Aquaculture for all

Oceana Launches Research Expedition


The Oceana Ranger research catamaran begins its 2010 Expedition today. In collaboration with Fundacin Biodiversidad, Oceanas boat will sail throughout the Western Mediterranean to study some of the most interesting seamounts and to work on drafting conservation proposals.

In addition, the pH of these waters will be tested for the first time to calculate the acidification of this sea and assess the impact of CO2 emissions on the Mediterranean.

The Oceana Ranger sets sail yesterday from the port of Sagunto (Spain), where it was stored for the winter, to head for the coasts of Almeria, in the south west of the country. During this first stage of the expedition, the team will study the Seco de los Olivos or Banco de Chella, a seamount that harbours a wide variety of species and habitats. In this area in 2007, Oceana already identified groups of cetaceans, gorgonian gardens, rare corals, numerous crustaceans and even the first carnivorous sponge found in Spain.

This time, the area will be studied within the framework of the EU LIFE+ Indemares project focused on identifying marine areas that should be protected by the Natura 2000 Network. Currently, the designation of Marine Protected Areas is the most effective way of permitting a site to recover, because this protects it from destructive fishing practices and constitutes a safe haven for species to feed and reproduce. On the medium and long term, these areas also provide more economic benefits than unprotected areas.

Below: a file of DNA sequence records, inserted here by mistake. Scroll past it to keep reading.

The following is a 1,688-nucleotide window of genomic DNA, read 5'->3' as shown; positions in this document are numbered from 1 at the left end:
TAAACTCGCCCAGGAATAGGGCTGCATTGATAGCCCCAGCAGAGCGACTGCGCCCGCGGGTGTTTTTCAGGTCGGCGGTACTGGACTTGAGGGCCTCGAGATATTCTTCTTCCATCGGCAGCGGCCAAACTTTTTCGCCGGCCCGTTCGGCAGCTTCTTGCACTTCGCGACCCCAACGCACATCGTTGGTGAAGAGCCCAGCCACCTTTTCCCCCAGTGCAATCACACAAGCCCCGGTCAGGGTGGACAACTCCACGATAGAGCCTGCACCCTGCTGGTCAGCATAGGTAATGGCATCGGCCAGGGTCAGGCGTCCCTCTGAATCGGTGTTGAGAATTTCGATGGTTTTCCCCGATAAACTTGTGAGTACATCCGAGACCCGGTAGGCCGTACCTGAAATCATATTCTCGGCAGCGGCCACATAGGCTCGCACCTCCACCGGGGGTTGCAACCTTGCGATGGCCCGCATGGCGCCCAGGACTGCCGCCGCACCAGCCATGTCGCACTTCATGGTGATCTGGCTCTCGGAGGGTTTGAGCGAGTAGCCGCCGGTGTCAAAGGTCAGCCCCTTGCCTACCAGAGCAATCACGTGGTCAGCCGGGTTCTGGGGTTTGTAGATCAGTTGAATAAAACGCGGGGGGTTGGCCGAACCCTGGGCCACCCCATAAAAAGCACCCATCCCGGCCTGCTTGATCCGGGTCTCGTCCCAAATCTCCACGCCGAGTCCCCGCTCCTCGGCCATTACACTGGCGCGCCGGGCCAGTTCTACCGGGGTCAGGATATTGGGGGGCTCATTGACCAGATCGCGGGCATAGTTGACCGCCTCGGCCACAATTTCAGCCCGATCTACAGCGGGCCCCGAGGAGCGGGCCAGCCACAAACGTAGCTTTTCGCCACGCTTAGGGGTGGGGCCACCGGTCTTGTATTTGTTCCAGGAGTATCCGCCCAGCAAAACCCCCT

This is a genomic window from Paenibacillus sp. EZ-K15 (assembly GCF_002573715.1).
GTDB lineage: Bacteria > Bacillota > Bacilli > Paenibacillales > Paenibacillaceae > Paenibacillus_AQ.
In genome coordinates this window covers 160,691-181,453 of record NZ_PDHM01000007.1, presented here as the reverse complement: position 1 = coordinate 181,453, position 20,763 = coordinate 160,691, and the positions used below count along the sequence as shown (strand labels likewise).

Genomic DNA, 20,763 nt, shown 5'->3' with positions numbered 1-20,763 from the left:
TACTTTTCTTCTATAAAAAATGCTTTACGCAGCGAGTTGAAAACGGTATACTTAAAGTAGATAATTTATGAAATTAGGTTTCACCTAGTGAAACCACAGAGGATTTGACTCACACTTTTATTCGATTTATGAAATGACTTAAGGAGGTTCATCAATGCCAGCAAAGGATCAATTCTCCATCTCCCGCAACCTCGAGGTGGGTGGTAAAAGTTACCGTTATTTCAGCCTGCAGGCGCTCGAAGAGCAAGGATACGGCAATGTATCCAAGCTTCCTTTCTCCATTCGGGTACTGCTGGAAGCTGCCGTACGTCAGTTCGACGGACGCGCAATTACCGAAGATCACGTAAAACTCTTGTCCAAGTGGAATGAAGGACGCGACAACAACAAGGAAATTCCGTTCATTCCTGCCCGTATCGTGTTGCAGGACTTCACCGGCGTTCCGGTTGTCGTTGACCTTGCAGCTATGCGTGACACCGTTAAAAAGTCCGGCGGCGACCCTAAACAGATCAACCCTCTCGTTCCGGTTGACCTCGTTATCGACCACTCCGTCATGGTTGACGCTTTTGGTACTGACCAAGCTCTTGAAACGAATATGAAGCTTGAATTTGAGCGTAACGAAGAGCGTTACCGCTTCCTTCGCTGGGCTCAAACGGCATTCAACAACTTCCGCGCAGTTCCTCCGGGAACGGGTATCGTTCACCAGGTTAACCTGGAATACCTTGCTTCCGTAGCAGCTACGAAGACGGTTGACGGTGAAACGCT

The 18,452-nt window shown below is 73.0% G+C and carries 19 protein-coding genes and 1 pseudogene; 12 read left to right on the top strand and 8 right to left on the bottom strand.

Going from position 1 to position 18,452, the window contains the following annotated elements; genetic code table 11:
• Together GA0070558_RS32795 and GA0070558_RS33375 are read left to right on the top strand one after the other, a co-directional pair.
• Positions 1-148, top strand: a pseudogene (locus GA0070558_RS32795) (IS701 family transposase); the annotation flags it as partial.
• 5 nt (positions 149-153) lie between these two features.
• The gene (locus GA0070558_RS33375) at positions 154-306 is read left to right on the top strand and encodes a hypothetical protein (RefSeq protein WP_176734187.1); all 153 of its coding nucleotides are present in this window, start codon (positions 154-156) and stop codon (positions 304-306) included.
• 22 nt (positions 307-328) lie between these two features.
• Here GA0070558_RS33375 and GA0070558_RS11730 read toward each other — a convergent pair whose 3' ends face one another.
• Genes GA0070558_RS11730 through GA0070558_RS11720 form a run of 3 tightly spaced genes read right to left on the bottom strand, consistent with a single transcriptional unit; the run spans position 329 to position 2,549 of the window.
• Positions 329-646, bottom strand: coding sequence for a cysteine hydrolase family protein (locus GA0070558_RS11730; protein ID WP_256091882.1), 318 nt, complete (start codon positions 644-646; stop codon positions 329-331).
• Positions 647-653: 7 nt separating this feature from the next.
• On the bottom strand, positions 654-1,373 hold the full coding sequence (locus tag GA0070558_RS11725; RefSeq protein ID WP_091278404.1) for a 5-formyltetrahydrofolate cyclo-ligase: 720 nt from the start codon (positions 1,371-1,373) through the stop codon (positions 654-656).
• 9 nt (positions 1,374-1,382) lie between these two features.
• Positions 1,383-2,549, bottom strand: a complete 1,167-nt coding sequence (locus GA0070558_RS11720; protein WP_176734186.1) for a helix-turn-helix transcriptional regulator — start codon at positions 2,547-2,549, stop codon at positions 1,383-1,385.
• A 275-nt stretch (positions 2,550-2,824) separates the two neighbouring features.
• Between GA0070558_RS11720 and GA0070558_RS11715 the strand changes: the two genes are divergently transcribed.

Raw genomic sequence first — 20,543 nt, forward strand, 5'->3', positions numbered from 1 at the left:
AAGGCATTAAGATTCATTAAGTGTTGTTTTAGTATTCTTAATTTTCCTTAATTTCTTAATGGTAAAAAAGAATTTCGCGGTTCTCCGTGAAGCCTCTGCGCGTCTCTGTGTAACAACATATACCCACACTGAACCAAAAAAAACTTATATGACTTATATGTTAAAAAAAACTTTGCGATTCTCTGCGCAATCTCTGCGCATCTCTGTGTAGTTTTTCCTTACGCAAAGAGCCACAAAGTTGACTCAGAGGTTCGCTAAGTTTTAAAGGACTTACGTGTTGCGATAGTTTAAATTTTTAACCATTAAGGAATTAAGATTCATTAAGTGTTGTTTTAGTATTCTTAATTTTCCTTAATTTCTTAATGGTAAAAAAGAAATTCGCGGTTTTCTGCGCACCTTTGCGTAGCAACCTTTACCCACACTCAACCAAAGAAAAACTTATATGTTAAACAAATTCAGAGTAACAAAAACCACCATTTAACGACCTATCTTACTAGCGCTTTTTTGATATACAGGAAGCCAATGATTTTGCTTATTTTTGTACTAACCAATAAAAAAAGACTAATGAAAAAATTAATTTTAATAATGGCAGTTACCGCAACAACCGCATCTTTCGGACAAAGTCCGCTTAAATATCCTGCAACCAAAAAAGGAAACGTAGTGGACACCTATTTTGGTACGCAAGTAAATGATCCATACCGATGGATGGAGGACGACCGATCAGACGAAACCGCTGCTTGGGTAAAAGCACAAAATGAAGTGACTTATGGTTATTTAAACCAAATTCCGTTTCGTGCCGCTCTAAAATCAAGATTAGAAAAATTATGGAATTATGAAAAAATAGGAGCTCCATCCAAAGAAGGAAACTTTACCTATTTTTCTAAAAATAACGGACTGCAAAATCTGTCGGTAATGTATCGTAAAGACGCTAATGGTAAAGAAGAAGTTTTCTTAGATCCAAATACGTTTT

In Seco de los Olivos seamount, Oceana will use a submarine robot or ROV with capacity to film at 1,000 meters depth. The ROV incorporates an umbilical cord that allows marine scientists on board to view the images being recorded in real time. These video images will be added to the images filmed by the divers at 30 or 40 meters depth, and thousands of underwater photographs that will be taken during this stage and future stages of the expedition.

The ROV will also be equipped with a CTD probe (Conductivity-Temperature-Depth) to measure the water’s salinity, temperature, pressure, depth and density. With this information, Oceana will begin to collect data about Mediterranean waters to study how climate change is developing and its impact. Because it absorbs a large part of the CO2 emissions, the ocean helps mitigate the increase of temperature in the earth’s surface; however the ocean becomes more acidic in return. This is harmful for many organisms including corals, crustaceans and molluscs because higher acidity levels makes more difficult for them to create their skeletons and shells.

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